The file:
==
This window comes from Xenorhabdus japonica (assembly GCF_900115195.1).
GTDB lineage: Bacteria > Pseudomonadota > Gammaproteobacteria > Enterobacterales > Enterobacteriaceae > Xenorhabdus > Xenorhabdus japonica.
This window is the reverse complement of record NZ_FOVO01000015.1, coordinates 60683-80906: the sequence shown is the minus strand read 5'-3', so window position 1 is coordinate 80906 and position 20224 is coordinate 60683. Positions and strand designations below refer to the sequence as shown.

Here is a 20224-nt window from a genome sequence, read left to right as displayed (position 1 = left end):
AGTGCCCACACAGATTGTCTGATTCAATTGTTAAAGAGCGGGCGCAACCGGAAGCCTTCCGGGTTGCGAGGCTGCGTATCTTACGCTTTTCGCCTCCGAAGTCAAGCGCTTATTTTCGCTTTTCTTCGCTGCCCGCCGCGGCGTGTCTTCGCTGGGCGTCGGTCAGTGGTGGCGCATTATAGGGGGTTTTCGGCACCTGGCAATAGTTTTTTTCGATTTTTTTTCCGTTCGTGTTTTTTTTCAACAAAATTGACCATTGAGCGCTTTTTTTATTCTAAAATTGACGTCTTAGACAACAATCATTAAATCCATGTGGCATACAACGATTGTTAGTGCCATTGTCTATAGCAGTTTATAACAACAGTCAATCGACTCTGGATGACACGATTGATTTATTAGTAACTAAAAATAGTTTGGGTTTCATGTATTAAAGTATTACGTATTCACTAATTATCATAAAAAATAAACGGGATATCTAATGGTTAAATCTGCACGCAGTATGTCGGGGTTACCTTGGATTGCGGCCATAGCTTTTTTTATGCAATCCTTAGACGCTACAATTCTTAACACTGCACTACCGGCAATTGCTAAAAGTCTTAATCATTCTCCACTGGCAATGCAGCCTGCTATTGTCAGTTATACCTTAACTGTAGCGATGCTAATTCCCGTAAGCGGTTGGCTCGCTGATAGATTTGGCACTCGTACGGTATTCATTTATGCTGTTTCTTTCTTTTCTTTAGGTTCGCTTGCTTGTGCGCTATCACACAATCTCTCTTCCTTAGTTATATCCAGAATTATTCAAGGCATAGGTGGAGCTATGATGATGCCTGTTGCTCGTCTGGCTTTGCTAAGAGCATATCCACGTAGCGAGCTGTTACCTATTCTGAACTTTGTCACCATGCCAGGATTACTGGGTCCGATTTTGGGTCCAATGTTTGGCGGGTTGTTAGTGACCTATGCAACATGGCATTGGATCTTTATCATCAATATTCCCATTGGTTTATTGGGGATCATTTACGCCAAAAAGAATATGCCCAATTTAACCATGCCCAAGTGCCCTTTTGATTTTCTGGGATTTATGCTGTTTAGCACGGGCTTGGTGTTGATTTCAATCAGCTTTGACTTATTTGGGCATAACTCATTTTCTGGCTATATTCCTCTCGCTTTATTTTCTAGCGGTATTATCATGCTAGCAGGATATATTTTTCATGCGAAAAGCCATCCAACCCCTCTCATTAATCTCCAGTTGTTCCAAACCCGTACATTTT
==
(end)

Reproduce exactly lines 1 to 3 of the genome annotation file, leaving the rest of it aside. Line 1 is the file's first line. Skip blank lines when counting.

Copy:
This window comes from Xenorhabdus japonica (assembly GCF_900115195.1).
GTDB lineage: Bacteria > Pseudomonadota > Gammaproteobacteria > Enterobacterales > Enterobacteriaceae > Xenorhabdus > Xenorhabdus japonica.
This window is the reverse complement of record NZ_FOVO01000015.1, coordinates 60683-80906: the sequence shown is the minus strand read 5'-3', so window position 1 is coordinate 80906 and position 20224 is coordinate 60683. Positions and strand designations below refer to the sequence as shown.